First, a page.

Gernot Wober, 47, was released by National Liberation Army rebels in a rural region in northern Colombia and was transferred by a Red Cross helicopter to the city of Barrancabermeja, north of Bogota.
The ICRC said Wober was in good health.
Wober, vice-president of exploration of the Toronto-based Braeval Mining Corp.(TSX:BVL), was abducted on Jan. 18, along with two Colombian employees and two Peruvian consultants.
The National Liberation Army, or ELN, had demanded that Braeval drop plans to explore for gold at the Snow Mine property in southern Bolivar state, saying the land had been stolen from its legitimate owners. Braeval announced last month that it was pulling out of Colombia.
The ELN is far smaller than the Revolutionary Armed Forces of Colombia, or FARC, which is currently engaged in peace talks with the government.
Both groups emerged in the 1960s, largely as an outgrowth of rural peasant movements seeking a more equitable distribution of Colombia's agricultural lands.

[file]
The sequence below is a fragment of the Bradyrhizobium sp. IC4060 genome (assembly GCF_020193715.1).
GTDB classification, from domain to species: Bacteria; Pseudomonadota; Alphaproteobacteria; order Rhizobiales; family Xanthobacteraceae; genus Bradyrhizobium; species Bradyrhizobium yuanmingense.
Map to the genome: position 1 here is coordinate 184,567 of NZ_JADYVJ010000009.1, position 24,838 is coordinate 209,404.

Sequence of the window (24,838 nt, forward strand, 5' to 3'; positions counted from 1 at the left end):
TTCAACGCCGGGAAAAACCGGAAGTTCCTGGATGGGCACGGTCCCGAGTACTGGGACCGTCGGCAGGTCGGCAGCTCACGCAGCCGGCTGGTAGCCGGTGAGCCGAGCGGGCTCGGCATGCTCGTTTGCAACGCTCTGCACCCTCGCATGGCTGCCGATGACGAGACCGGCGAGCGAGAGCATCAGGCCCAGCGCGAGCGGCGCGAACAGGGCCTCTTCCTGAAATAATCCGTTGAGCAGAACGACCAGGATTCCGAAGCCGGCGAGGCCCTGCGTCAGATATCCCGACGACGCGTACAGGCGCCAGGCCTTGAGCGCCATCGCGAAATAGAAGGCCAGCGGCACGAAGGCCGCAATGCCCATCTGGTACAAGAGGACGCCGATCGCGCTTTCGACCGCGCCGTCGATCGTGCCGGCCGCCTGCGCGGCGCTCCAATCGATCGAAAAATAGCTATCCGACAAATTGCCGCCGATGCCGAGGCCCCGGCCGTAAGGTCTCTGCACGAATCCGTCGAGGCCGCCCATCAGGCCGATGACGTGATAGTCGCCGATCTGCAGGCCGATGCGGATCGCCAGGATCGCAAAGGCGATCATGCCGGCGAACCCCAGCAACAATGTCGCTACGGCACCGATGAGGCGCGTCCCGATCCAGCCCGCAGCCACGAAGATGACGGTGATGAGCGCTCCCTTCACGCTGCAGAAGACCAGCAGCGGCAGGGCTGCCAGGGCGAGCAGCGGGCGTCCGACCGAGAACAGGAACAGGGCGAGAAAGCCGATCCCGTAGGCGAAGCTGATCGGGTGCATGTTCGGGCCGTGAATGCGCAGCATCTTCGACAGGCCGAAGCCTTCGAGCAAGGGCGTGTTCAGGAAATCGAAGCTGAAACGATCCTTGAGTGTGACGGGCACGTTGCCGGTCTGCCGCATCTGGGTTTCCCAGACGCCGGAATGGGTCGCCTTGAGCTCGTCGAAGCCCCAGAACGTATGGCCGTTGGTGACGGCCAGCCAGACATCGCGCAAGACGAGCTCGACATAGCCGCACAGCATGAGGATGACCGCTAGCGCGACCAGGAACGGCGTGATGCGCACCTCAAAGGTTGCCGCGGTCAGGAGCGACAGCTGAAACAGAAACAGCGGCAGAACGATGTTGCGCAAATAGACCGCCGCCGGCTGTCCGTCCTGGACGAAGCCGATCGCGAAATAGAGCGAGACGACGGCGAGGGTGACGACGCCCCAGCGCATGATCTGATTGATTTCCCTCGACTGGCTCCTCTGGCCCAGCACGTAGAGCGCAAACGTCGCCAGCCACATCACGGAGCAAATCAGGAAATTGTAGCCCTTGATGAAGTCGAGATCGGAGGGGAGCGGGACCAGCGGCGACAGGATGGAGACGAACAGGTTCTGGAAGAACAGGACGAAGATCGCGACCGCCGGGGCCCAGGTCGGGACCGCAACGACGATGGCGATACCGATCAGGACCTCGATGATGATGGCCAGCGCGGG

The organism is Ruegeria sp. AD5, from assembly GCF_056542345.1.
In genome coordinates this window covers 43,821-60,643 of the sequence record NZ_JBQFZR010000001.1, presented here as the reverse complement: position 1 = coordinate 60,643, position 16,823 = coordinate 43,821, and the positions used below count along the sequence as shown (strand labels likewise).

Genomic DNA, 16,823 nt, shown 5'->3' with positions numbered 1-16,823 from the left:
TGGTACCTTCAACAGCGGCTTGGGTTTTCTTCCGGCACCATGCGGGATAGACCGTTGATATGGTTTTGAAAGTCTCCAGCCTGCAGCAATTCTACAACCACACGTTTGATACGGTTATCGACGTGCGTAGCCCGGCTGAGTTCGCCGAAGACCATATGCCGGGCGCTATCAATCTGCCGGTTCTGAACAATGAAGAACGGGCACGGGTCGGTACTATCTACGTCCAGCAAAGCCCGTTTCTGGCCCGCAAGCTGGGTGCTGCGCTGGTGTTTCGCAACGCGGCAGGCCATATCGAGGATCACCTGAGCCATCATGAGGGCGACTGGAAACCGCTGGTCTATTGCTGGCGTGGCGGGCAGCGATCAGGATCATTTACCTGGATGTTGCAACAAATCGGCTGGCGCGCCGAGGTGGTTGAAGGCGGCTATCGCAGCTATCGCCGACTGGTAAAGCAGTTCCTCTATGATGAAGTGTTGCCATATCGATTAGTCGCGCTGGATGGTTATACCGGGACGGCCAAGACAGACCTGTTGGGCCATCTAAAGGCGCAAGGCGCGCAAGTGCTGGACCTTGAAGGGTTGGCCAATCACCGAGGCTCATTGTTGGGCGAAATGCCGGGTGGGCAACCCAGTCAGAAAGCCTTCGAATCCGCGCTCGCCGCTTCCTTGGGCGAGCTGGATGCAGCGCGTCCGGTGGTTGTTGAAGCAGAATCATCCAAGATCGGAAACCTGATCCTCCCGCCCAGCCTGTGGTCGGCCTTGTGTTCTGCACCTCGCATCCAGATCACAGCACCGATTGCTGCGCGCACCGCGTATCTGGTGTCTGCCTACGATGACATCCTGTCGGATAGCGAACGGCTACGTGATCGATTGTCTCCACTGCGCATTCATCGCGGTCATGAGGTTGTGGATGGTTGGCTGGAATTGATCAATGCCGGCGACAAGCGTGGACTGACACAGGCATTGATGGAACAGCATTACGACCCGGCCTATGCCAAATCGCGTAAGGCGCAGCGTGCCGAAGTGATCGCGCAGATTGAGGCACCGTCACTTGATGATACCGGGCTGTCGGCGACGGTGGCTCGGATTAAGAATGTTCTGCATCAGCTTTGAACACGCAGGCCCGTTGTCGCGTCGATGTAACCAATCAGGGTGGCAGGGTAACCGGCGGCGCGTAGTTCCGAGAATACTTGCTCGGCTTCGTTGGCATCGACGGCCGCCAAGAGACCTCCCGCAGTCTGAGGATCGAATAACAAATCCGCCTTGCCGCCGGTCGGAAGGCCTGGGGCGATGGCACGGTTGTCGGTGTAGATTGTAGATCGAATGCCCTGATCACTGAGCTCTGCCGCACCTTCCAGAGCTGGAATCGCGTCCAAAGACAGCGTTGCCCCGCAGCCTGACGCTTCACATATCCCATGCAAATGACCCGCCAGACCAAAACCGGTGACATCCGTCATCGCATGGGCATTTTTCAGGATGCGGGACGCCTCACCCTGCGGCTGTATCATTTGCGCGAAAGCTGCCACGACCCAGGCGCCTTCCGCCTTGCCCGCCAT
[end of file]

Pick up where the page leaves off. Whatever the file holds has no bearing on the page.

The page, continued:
The ELN has been seeking to join those talks, but Colombia's President Juan Manuel Santos said earlier this year that there would be no talks with the group until Wober was freed unconditionally.
A spokesman for Braeval Mining said the company is "greatly, greatly relieved" about Wober's release, adding that the Toronto-area man is receiving assistance from Canadian consular officials and will return home "at the earliest opportunity."
"Gernot does have a wife and a young child and we have every expectation that they want to be united as quickly as possible," Chris Eby said.
Braeval Mining announced late last month that it would be pulling out of its Snow Mine project because the site had been idle since Wober was kidnapped.
In a news release issued last month, the company cited the shutdown to "unfavourable market conditions'' and said it is shifting its focus to other exploration projects.